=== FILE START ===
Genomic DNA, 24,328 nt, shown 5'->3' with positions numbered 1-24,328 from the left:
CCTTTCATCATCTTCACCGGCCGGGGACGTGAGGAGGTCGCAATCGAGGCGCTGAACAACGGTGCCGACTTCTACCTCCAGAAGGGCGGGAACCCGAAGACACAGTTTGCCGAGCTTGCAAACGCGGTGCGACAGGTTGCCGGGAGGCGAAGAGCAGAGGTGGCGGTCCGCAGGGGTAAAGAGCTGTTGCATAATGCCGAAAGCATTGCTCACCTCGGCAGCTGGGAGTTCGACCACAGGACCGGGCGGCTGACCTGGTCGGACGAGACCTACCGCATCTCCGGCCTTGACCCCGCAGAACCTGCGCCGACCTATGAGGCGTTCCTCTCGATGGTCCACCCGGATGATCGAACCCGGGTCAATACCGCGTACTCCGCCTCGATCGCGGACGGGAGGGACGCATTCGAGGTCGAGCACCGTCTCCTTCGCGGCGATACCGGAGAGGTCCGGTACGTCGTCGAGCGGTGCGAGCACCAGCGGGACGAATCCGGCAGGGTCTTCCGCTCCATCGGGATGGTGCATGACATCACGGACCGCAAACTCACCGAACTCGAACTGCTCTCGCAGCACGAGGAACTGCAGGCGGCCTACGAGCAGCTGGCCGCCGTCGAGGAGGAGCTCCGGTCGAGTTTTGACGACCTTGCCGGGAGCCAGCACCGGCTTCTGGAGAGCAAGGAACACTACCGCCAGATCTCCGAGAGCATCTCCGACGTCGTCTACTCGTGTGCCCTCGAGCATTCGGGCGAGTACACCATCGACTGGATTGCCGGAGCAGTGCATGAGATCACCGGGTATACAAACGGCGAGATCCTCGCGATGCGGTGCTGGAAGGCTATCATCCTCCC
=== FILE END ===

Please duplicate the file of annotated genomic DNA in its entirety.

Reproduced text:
Genomic DNA, 24,328 nt, shown 5'->3' with positions numbered 1-24,328 from the left:
CCTTTCATCATCTTCACCGGCCGGGGACGTGAGGAGGTCGCAATCGAGGCGCTGAACAACGGTGCCGACTTCTACCTCCAGAAGGGCGGGAACCCGAAGACACAGTTTGCCGAGCTTGCAAACGCGGTGCGACAGGTTGCCGGGAGGCGAAGAGCAGAGGTGGCGGTCCGCAGGGGTAAAGAGCTGTTGCATAATGCCGAAAGCATTGCTCACCTCGGCAGCTGGGAGTTCGACCACAGGACCGGGCGGCTGACCTGGTCGGACGAGACCTACCGCATCTCCGGCCTTGACCCCGCAGAACCTGCGCCGACCTATGAGGCGTTCCTCTCGATGGTCCACCCGGATGATCGAACCCGGGTCAATACCGCGTACTCCGCCTCGATCGCGGACGGGAGGGACGCATTCGAGGTCGAGCACCGTCTCCTTCGCGGCGATACCGGAGAGGTCCGGTACGTCGTCGAGCGGTGCGAGCACCAGCGGGACGAATCCGGCAGGGTCTTCCGCTCCATCGGGATGGTGCATGACATCACGGACCGCAAACTCACCGAACTCGAACTGCTCTCGCAGCACGAGGAACTGCAGGCGGCCTACGAGCAGCTGGCCGCCGTCGAGGAGGAGCTCCGGTCGAGTTTTGACGACCTTGCCGGGAGCCAGCACCGGCTTCTGGAGAGCAAGGAACACTACCGCCAGATCTCCGAGAGCATCTCCGACGTCGTCTACTCGTGTGCCCTCGAGCATTCGGGCGAGTACACCATCGACTGGATTGCCGGAGCAGTGCATGAGATCACCGGGTATACAAACGGCGAGATCCTCGCGATGCGGTGCTGGAAGGCTATCATCCTCCC